President’s Update for April 2, 2011

In this edition...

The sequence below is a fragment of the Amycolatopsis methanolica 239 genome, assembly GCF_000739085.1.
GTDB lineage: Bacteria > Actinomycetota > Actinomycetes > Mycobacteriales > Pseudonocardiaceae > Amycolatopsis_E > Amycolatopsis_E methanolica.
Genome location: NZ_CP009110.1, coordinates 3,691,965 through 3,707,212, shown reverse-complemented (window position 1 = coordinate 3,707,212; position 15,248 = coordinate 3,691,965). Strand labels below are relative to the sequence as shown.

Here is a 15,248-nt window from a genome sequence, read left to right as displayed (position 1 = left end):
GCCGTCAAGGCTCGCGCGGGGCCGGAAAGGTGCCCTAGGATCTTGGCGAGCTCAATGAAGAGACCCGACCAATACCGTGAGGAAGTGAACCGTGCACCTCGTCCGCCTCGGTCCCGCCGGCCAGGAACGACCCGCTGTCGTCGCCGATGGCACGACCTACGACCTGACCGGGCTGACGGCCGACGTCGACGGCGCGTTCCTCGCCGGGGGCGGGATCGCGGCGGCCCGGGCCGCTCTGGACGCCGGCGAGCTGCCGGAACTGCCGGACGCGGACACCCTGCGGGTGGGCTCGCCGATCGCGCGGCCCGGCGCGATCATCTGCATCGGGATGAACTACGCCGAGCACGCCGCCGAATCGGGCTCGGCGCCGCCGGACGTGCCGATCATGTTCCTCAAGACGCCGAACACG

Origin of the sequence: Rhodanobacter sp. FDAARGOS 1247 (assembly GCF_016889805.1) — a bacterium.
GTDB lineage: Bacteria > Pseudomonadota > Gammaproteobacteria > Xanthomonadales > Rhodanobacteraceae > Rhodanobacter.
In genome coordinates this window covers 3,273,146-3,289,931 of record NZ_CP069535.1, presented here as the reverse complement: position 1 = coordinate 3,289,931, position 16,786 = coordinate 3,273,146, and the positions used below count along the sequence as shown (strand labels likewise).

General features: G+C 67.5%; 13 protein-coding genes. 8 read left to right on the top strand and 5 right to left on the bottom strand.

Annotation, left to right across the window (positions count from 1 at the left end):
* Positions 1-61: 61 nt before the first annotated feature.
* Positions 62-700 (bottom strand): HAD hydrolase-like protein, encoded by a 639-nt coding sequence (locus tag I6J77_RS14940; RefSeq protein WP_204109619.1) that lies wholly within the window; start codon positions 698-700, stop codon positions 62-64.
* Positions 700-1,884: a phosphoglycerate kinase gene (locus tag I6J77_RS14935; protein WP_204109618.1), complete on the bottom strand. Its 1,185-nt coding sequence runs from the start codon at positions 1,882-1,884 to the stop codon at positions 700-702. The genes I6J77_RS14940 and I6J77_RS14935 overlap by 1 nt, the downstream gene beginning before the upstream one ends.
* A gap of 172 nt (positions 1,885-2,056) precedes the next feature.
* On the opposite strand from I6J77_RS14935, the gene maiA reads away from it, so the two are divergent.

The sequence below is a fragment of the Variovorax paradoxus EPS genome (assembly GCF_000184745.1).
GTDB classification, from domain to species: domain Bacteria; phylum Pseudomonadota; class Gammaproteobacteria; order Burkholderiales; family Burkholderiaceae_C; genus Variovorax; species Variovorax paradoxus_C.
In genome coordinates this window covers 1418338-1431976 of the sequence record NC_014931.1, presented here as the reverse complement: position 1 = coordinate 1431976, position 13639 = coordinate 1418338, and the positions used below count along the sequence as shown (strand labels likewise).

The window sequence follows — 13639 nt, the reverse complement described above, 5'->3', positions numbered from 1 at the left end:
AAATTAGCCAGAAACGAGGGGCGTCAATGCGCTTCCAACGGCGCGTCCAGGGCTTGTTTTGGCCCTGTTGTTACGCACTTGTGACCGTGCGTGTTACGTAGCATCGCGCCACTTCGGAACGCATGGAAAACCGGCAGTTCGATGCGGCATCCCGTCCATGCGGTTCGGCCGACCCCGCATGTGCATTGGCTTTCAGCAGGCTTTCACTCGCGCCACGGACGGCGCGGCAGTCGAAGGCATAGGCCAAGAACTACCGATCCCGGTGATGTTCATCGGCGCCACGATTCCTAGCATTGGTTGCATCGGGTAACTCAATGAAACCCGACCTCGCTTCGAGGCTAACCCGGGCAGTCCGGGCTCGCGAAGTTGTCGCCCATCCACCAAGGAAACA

In this edition … Patient advocate hired in Anchorage: Former SEARHC employee Alicia Soto was hired by the Kodiak Area Native Association (KANA) for a patient advocate position that KANA and SEARHC will share at the Alaska Native Medical Center in Anchorage. Alicia will serve as the customer service liaison for any KANA and SEARHC patients treated at the Alaska Native Medical Center. She starts work on Monday, April 4, and she will work within the ANMC Customer Service division under the supervision of KANA. Alicia previously worked for SEARHC with the human resources and outpatient departments, so she knows our system. In addition to Alicia, SEARHC has three other patient advocates — Bryan Whitson (Sitka), Ashley Hunt (Juneau) and Cyndi Reeves (Prince of Wales Island). The goal of the patient advocates is to ensure that every patient receives the highest quality of health care and that they are satisfied with the services they receive. Back to top Trends in the Alaska health insurance market: We heard some sad news this week on the private insurance market. The University of Alaska recently made some big changes to its policy because its insurance costs were expected to more than double in seven years from the current $65 million price tag. The changes, most of which take effect in July, include higher employee deductibles (going up from $500 to $1,250 on the cheapest plan and from $100 to $500 on the most expensive plan), an added $50 per month fee for tobacco users (which will not take effect until 2012), and an emphasis on generic drugs. These changes are expected to save about $8 million. The university also did a “dependent audit” to weed out ineligible dependents. At this time, employee contributions to the plan are not expected to rise. The university currently pays 83 percent of health insurance costs, with employees paying 17 percent. We have been lucky at SEARHC that we’ve been able to hold the line on our employee health insurance costs, with no increases in the past three years. We begin negotiating our new year employee plans late spring and summer. Back to top Radiation worries from the Japanese nuclear plant: Many Alaskans are worried about radiation from the damaged nuclear plant in Japan reaching Alaska and impacting our health and food supplies. SEARHC and Alaska Native Tribal Health Consortium staff is in contact with state and federal health officials, and we are monitoring the situation closely. There are five radiation monitors in Alaska, including one in Juneau, and so far there have been only trace amounts of radiation from the plant to reach the state, not enough to cause any health problems. At this time there is no need for people to take potassium iodide pills, which can cause severe side effects if used improperly. For more information about the nuclear plant and radiation reaching Alaska, ANTHC created a website with updates, http://www.anthc.org/chs/ces/emergmgt/index.cfm. The State of Alaska also has a website, http://www.hss.state.ak.us/prepared/radiological.htm. Back to top Front Street Clinic update: State Sen. Dennis Egan (D-Juneau), State Rep. Beth Kerttula (D-Juneau), State Rep. Cathy Muñoz (R-Juneau) and staff members for U.S. Rep. Don Young and U.S. Sen. Mark Begich took a tour of Front Street Clinic on Wednesday, March 30. The current facility has become inadequate to provide the services we offer to Juneau’s homeless community, and the state legislators toured the clinic to learn more about our needs for a bigger facility. We have been looking at other clinic space in the downtown Juneau area, where our homeless patients still can easily access services, and we have a couple of good leads. We are hoping the legislators can include some funds from the state budget to help us with the move and remodeling needed for a larger clinic. A special Haw’aa to our President Emeritus, Ethel Lund, for welcoming our guests to the clinic. Back to top Nolan the Colon tour update: The first stop on the Nolan the Colon tour was successful. The inflatable super colon used to promote colorectal cancer awareness spent three days at the Nugget Mall in Juneau on March 24-26, and about 175 visitors took the tour. KTOO-FM radio also interviewed SEARHC Colorectal Cancer Screening Program staff for a story that was aired on April 4 (and also aired April 5 on KCAW-Raven Radio in Sitka). We collected 108 pre- and post-tour surveys for the Alaska Native Tribal Health Consortium, which is conducting a separate evaluation project to assess the success of Nolan’s outreach program. Our Colorectal Cancer Screening Program also collected 25 pre-enrollment questionnaires from SEARHC-eligible patients, who will be contacted right away by our patient navigator to make referral appointments for screening. Nolan the Colon made the second stop on its tour on Saturday, April 2, at the Wrangell Health Fair (held at the Nolan Center in Wrangell). The next stops are the Haines Health Fair on April 23, at Prince of Wales for events TBA on May 2-5, and at a health fair for tribal citizens in Sitka on May 7. To learn more about colorectal cancer, contact your local SEARHC medical provider or contact the SEARHC Colorectal Cancer Screening Program at 966-8541. Back to top Denali Commission listening session: On Friday, April 1, the Denali Commission held a Southeast Alaska listening session in Juneau. Commissioners were present to receive feedback from the region on strategies to make the commission more effective in over the next decade. SEARHC provided testimony on the facilities and communities that received support, the need to support additional rural health facilities projects, and increased tribal representation on the commission. Back to top Board committees meet: On Wednesday, March 30, the Audit and Budget committee met in Juneau. The committee received the 2010 financial audit report from Elgee, Rehfeld, and Mertz, the January 2011 financial report, and the February 2011 preliminary financial report. On Friday, April 1, the Planning committee met by video and teleconference. The planning committee heard updates on facilities projects, service indicators, FY 2011 board objectives, and the strategic planning process. Back to top Choose Respect marches: On Thursday, March 31, more than 60 communities around Alaska held domestic violence and sexual assault prevention awareness marches as part of the Choose Respect campaign created by Gov. Sean Parnell. SEARHC staff participated in the marches in Sitka and Kake, and SEARHC employee Jackie Mazeikas organized the march in Haines. Back to top ASIST training in Haines: SEARHC employees ReGina Rioux and Lenora Walker will lead an Applied Suicide Intervention Skills Training on April 5-6 in Haines. This training will be for 19 high school youth ages 16-18 and is being held in conjunction with Haines High School and the Haines Presbyterian Church. This is one of several suicide prevention and intervention trainings the SEARHC Behavioral Health Division has been leading in communities throughout Southeast Alaska. Back to top Just a Reminder … SEARHC encourages prevention during flu season: As the flu season is in full swing, SEARHC wants to remind its patients there are several ways to prevent the spread of influenza and other respiratory illnesses. Following these healthy habits can help protect you and your family from getting the flu, colds and other diseases — get vaccinated, cover your cough, wash your hands, avoid touching your face, avoid close contact with people who are sick, stay home if you are sick and practice good health habits. Please note that the Centers for Disease Control and Prevention (CDC) now lists Alaska Natives and American Indians with the flu vaccine priority group for those people at high risk for flu-related complications due to high rates of complications during last year’s flu outbreak. Updated information on the seasonal flu, including more ways people can prevent flu’s spread, can be found online at http://www.pandemicflu.alaska.gov/ (state site) or at http://www.flu.gov/ (national site). SEARHC also has flu information at http://www.searhc.org/flu/. Back to top 24/7 on-call travel coordinators: Are you a SEARHC patient who needs after-hours help while traveling for a medical appointment? SEARHC now has a 24/7 on-call travel number. A staff person is on call to help you when your flight has been diverted due to weather or you need late-night help with housing. For assistance, call 1-800-916-8566 (toll-free in Alaska) or 1-907-966-8345 in Sitka and follow the prompts for assistance. To help us better help you, please call as soon as you can get to a phone after you know your flight has been changed. Back to top SEARHC hosts 24/7 crisis help line, toll-free at 1-877-294-0074: A personal or family crisis doesn’t always happen during clinic hours, so the SEARHC Behavioral Health Division has contracted with a crisis call center to provide help for Southeast Alaska residents when they need it most. The SEARHC Help Line is available 24 hours a day, seven days a week, and it will be staffed with a team of master’s-degree-level mental health therapists who will listen and provide effective, compassionate care. This line provides confidential telephone counseling for people during a time of mental health crisis, and it is not just an answering service. The counselors will assess the situation and provide appropriate intervention using protocols developed with SEARHC Behavioral Health. Follow-up calls from SEARHC Behavioral Health or our partner agencies will be made the next business day. For more information, contact SEARHC Behavioral Health Prevention Program Director Wilbur Brown at 966-8753. Back to top Regards, Roald